5 Minutes of Fame

This week's episode: A small introduction to TikZ and tikzplotlib

  • TikZ is a LaTeX package that allows the user to draw and generate plots within the source code of your LaTeX document. It can be used for simple things like drawing different shapes, but it can also be used for far more complex tasks
  • tikzplotlib is a Python tool with which matplotlib figures can easily and directly be converted into PGFPlots (TikZ), ready to use in your LaTeX document
  • This is only one part of the 5 minutes, there is also a corresponding LaTeX project!
  • For more information:
In [1]:
pip install tikzplotlib


In [26]:
import matplotlib.pyplot as plt
import numpy as np
import tikzplotlib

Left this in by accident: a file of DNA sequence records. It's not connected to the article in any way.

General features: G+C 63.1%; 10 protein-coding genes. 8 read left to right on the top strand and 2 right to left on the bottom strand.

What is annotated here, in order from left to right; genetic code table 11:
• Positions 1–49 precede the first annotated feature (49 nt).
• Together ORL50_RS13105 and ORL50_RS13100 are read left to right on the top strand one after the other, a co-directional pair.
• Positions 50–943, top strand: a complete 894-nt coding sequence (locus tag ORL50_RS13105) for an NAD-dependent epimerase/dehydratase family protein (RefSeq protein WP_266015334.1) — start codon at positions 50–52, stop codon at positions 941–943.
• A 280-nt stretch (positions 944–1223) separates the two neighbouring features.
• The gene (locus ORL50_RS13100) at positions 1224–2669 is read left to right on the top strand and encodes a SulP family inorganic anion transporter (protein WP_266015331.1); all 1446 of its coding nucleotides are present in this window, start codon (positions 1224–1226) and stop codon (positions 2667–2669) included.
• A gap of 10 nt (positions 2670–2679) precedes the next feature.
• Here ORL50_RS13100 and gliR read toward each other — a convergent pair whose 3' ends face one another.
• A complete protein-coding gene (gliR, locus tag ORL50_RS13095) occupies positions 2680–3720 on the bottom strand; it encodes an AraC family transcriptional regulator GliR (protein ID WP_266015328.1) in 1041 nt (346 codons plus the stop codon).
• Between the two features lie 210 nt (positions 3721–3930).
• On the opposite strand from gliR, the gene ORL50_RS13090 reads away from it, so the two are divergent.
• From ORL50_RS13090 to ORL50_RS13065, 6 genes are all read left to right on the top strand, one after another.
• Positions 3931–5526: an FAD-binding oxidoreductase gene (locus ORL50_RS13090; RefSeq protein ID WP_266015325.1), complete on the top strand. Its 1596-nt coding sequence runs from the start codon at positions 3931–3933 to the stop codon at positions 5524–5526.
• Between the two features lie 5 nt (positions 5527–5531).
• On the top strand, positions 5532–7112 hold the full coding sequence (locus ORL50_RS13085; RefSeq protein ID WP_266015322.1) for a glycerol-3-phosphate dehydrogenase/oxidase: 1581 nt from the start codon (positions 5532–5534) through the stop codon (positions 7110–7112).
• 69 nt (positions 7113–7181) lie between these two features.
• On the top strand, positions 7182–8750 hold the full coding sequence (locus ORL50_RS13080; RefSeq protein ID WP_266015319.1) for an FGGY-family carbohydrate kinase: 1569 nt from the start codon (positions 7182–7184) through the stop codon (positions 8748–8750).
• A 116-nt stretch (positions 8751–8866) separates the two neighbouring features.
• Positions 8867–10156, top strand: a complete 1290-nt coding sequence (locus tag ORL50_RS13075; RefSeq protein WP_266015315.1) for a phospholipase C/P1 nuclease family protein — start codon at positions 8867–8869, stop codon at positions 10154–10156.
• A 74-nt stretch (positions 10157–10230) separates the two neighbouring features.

import random

Let's start with generating some random data

In [28]:
data1 = np.random.uniform(low=0,high=14,size=(200,))
data2 = np.random.uniform(low=0,high=14,size=(200,))
data3 = random.sample(range(0,1000), 4)
data4 = random.sample(range(0,1000), 4)

Then plot it in a nice fashion and immediately save it as tikzpicture

In [35]:
f1, ax = plt.subplots(figsize=(6,6))
ax.scatter(data1, data2, c='royalblue')
plt.xlabel('Expt. pKa')
plt.ylabel('Pred. pKa')
plt.title('A really good-looking scatterplot', pad=20.0)
plt.ylim(0, 13)
plt.xlim(0, 13)

tikzplotlib.save('Scatterplot.tex')                        # This one here is the important line of code!

Let's try this one more time, just for fun

In [37]:
# Bar graph for datasets 3 and 4 
X = np.arange(4)

labels = ['18-25', '26-39', '40-49', '50-65']
fig1, ax = plt.subplots()
ax.bar(X + 0.00, data3, color = 'orangered', width = 0.25)
ax.bar(X + 0.25, data4, color = 'forestgreen', width = 0.25)
plt.xticks(X + 0.125, labels, rotation=60)
plt.ylabel('Amount of problems')

In [ ]: